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The Rev. Shawn Smith slowly lit 27 candles, reading the names of those who died last Friday.

On tables at the front of Hartwood Presbyterian Church’s sanctuary, using colored markers, those taking part in the short vigil Monday night wrote down the names of children in their lives.

“Never let go of these names, those we read and lit a candle for, and those we wrote down,” Smith prayed.

He told the group of about 40 that gathered at the church off U.S. 17 in Stafford County that he needed something proactive, something to hold on to after hearing of the shooting in Connecticut.

Smith, the father of four and a volunteer at neighboring Hartwood Elementary School, didn’t focus on evildoing, but instead, wanted to offer prayers for the many affected by the tragedy—including the educators, first responders, medical staff and families. “It will not always be like this,” Smith said, offering words of hope and a promise the tears will end.

Teachers were giving their kids extra hugs Monday, the first day back since 20 first graders and six school staff  members were killed in Newtown, Conn.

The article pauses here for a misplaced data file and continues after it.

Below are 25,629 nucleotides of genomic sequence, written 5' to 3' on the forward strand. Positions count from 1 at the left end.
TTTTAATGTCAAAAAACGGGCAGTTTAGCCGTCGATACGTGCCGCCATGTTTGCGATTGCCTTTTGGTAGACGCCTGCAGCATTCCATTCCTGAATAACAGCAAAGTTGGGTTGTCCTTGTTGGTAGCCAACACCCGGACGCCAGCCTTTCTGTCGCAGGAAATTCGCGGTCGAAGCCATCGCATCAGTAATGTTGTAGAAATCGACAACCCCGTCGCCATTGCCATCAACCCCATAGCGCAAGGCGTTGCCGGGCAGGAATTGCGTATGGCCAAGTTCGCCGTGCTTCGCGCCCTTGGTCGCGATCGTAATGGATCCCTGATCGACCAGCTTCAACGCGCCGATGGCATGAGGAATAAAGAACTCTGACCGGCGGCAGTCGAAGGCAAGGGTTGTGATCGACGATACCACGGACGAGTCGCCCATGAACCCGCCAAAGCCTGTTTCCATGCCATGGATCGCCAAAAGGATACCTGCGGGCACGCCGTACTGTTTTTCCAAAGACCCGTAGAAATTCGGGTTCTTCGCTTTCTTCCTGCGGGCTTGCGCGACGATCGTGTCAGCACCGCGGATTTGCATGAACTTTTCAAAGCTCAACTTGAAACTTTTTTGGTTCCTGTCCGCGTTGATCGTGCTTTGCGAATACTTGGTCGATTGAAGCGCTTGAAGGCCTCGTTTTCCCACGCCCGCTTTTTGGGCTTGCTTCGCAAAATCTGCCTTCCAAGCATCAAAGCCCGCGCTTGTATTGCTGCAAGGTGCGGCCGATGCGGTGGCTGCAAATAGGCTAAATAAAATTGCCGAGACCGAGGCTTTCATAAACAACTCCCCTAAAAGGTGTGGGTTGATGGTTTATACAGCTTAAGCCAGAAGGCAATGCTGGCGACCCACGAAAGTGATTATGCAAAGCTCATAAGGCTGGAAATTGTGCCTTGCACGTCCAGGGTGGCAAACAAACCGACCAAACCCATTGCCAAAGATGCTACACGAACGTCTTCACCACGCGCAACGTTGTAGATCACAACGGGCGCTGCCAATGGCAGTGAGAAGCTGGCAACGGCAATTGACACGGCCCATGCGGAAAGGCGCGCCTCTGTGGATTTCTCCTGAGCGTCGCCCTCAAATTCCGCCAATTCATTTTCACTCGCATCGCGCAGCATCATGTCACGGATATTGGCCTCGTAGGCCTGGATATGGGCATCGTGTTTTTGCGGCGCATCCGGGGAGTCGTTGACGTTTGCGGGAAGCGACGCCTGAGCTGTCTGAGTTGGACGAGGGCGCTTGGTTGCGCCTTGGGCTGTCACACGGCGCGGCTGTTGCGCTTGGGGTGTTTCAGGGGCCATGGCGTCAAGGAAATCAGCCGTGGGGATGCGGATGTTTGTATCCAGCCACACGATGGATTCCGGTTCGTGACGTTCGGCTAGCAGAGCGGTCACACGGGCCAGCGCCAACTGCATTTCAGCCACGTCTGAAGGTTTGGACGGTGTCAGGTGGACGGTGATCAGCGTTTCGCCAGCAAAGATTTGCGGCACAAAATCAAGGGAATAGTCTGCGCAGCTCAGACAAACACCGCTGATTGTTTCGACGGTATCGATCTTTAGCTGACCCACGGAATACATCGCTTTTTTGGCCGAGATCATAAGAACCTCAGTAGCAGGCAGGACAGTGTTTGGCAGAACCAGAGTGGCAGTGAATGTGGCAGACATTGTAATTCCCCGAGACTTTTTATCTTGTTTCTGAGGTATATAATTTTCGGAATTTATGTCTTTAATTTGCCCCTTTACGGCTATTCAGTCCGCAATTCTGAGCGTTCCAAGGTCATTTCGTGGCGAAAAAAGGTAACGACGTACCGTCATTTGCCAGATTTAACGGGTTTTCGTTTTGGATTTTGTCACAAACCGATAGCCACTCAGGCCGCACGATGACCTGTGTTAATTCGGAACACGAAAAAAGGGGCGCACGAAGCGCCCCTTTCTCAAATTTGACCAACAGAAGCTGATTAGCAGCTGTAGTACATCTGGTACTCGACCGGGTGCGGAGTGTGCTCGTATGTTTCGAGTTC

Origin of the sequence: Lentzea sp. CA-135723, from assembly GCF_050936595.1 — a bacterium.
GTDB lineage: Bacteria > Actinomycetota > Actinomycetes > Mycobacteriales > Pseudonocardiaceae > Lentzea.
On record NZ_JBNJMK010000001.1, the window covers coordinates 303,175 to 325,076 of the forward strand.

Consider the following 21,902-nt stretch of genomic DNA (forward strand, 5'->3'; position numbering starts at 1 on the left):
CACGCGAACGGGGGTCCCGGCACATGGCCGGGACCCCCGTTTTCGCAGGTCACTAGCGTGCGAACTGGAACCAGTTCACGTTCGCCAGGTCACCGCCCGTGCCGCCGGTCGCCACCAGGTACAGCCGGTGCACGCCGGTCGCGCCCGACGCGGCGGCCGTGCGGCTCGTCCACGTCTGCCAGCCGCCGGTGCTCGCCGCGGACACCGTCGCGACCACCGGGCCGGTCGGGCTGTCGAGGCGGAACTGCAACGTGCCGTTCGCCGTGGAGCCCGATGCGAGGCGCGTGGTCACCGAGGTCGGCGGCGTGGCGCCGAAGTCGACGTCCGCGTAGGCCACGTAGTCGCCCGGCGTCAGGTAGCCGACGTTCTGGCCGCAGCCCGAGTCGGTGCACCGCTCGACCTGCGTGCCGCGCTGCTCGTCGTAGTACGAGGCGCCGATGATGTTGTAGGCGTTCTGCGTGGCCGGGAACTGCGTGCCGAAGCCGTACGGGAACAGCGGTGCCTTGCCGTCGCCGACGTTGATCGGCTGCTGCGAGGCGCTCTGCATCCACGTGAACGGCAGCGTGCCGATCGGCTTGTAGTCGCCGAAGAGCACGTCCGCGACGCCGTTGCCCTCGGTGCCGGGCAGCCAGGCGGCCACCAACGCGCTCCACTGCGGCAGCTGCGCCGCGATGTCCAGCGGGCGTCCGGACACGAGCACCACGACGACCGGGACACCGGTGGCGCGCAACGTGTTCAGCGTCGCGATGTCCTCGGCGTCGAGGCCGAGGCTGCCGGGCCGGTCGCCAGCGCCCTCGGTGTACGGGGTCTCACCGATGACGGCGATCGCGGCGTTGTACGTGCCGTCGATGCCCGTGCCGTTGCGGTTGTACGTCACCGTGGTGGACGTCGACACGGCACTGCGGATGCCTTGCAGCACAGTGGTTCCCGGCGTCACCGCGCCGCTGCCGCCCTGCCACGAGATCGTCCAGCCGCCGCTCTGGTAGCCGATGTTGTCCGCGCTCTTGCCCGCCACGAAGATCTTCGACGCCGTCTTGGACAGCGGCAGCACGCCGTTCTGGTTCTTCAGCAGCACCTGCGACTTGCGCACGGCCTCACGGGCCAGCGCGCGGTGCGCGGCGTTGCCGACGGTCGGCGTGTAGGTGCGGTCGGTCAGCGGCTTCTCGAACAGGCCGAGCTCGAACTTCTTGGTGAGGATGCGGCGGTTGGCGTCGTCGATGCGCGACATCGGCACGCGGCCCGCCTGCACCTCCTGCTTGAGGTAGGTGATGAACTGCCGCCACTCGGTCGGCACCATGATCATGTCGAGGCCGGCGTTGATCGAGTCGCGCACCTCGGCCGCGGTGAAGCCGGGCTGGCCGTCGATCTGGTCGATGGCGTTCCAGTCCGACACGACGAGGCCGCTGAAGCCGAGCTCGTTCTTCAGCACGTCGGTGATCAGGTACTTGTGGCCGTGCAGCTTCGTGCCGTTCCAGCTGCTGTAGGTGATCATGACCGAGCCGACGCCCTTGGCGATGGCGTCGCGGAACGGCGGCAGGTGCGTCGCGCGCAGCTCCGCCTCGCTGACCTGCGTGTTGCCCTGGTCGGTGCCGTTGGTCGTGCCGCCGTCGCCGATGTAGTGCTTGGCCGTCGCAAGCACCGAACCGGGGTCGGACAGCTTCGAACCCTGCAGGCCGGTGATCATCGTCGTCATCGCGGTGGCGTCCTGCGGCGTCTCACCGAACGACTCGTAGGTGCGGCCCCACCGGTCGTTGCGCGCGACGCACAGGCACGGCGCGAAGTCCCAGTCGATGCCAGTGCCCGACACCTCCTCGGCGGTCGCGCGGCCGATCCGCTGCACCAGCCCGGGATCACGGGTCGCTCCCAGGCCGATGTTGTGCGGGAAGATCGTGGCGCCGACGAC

“None of us can even imagine what today was like for them,” Smith prayed. “God, please help them to know they are not alone.”

Jenn Page, a reading paraprofessional at Stafford’s Kate Waller Barrett Elementary School, said many faculty and students wore green and white, the colors of Sandy Hook Elementary School, to show local support.

“I would like to find a way to mourn with the community and express my sadness,” Page said before the quiet service in the historic church that had wreaths hanging on windows and a Chrismon tree, a Christmas tree decorated with Christian symbols.

She had stayed home with a sick daughter Monday. When she called the church her family attends, she learned nothing was planned so she attended the Hartwood vigil. Nicole Lamkin, a Germanna Community College student, said she’s not  religious but wanted to be part of a service. “You don’t have to be religious to gather together, to send your hope, love and thoughts to those who need them,” Lamkin said.

She and best friend Adrienne Ford, both from King George, said the last few days have been hard. “We needed to feel like we’re doing something,” Lamkin said.

Katie Thisdell: 540/735-1975